Catalán was murdered while on a UN mission to the Democratic Republic of the Congo in March 2017. Investigation into the crime is ongoing as of March 2018, and critics allege the UN was irresponsible in sending her to a high-conflict zone with limited training and support.
Zaida Catalán was born in Stockholm but grew up in Högsby in Småland. Her mother was Swedish while her father had come to Sweden as a political refugee from Chile in 1975. She studied law at Stockholm University, obtaining a Master of Law degree.
With a background as an animal rights activist she in 2001 became the leader of the Young Greens of Sweden. After two years as the leader of the organisation along with Gustav Fridolin and two years along with Einar Westergaard, she resigned as leader of the Young Greens in 2005.
In late 2008 she announced her candidacy for the European Parliament for 2009. After an internal voting within the party she came fifth in the party's list for the parliament. After her personal campaign she received 16,300 in the election, which wasn't enough to get a place in the European Parliament. After the Swedish general election in 2006 she was part of the Stockholm City Council for the Green Party.
In December 2010 Catalán announced that she was to leave her work as a lawyer for the Green Party's parliamentary group and she was to start work as an expert on sexual violence for the European Union police work EUPOL in Goma, Democratic Republic of the Congo.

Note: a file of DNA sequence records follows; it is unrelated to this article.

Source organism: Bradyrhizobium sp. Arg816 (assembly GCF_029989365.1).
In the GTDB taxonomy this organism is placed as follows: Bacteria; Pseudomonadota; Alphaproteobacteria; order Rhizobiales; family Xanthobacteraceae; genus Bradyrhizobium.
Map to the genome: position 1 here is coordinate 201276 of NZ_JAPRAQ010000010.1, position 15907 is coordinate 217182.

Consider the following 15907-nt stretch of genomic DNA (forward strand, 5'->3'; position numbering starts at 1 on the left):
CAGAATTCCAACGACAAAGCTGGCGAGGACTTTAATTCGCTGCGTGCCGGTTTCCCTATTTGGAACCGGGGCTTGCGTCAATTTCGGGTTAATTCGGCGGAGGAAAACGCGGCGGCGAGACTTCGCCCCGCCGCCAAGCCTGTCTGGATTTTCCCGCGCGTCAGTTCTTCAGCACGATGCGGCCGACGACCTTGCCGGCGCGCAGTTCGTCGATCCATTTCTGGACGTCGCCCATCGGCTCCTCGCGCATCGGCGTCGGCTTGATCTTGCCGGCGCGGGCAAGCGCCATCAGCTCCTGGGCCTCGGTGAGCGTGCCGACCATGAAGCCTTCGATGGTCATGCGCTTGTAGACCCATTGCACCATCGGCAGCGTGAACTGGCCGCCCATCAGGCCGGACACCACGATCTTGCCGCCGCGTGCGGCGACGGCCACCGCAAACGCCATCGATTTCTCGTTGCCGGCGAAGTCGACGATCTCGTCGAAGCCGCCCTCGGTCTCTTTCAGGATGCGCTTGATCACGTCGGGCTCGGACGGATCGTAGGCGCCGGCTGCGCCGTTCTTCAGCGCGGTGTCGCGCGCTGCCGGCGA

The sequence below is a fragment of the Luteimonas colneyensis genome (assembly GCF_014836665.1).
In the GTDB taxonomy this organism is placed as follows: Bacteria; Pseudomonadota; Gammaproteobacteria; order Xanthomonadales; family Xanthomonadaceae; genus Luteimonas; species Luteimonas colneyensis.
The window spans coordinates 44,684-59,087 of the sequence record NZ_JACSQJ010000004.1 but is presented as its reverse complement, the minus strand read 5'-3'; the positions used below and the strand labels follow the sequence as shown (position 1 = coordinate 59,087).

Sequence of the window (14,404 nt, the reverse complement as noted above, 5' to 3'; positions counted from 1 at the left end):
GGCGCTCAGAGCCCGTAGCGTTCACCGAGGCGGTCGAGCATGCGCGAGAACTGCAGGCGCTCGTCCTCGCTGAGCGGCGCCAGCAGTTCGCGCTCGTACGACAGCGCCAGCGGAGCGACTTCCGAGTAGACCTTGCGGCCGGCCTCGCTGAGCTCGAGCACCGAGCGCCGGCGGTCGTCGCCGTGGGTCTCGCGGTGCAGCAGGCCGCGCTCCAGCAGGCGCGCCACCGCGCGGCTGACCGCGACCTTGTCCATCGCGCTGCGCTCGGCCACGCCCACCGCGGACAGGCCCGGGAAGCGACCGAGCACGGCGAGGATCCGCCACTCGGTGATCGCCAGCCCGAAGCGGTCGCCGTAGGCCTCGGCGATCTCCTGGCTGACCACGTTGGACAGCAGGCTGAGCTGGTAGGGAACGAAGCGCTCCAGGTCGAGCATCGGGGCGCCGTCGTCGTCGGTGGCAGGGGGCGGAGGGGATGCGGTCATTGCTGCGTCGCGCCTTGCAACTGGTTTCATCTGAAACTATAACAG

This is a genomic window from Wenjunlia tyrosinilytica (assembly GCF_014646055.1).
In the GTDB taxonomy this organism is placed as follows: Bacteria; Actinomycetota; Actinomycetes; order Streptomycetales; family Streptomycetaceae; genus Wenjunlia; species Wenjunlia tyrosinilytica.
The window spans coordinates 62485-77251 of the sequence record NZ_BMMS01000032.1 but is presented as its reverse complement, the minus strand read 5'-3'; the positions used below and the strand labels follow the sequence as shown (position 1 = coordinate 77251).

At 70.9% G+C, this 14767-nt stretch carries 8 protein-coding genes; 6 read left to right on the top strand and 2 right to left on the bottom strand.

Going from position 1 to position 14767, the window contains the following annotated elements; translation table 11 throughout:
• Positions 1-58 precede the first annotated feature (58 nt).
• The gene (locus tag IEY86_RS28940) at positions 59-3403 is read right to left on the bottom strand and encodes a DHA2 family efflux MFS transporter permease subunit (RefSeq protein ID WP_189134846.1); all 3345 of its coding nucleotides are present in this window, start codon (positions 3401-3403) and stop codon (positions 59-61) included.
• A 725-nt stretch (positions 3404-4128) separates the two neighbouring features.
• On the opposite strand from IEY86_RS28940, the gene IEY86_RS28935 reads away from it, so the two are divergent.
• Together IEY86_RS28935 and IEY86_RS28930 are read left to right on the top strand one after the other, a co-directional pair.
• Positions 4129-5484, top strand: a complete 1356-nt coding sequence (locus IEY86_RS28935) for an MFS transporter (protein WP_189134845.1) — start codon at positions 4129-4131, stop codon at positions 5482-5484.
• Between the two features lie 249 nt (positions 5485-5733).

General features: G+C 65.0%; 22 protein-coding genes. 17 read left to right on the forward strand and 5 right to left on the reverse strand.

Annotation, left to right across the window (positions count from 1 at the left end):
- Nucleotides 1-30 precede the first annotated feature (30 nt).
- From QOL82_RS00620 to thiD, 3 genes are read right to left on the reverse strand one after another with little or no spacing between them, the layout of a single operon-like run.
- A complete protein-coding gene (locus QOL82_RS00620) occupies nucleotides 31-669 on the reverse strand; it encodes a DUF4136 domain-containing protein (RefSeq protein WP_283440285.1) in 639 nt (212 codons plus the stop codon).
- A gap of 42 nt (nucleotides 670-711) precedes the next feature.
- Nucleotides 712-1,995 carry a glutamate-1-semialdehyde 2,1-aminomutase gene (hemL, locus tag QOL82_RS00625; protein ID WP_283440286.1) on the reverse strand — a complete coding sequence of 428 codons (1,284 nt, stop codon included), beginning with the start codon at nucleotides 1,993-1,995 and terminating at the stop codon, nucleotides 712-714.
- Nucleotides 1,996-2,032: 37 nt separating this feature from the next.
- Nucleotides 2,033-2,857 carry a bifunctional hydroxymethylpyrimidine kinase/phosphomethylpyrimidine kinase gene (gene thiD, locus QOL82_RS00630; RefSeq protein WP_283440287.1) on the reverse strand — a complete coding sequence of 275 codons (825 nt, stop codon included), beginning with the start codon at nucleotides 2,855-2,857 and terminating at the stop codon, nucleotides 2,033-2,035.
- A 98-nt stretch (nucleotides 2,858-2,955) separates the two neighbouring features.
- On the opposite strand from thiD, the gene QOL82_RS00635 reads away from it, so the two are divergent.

Kidnapping and murder
On 12 March 2017, Catalán and another UN employee, American Michael Sharp, were kidnapped during a mission near the village Ngombe in the Kasai Province in the Democratic Republic of the Congo. They were both found dead on 27 March. The UN was reportedly horrified when a grisly video of the execution of the two UN experts surfaced in April, 2017. Catalán was found in a shallow grave, the body was beheaded, presumably as some kind of ritual from the murderers  but despite the arrest of two primary suspects of participate in the execution by Congolese authorities, the head was never found. On 26 March 2018, one of the perpetrators, Vincent Manga, was captured by Kananga's military authorities and moved the investigation into a new direction in order to solve the incident.
On 29 March, Swedish authorities launched an investigation into the murder of Zaida Catalán; the Minister for Education Gustav Fridolin and the Prime Minister Stefan Löfven both expressed their dismay and sadness over her death and offered their condolences to her family. UN Secretary-General António Guterres also offered his condolences.
Criticism of the U.N. has been expressed about the U.N.'s approach to the mission of their two experts. They were sent into a remote and violence-torn area on motorbike taxis with only an interpreter at their side and without much training, safety equipment or even health insurance, an "astoundingly irresponsible approach by the United Nations to an obviously dangerous and hugely important task."
Homages to her memory
At February 20, 2018, a ceremony took place for the inauguration of the Zaida Catalan's Room at the Chilean Embassy at Sweden. In 2018, NOHA foundation (Network On Humanitarian Action) also released a Scholarship program in her memory.
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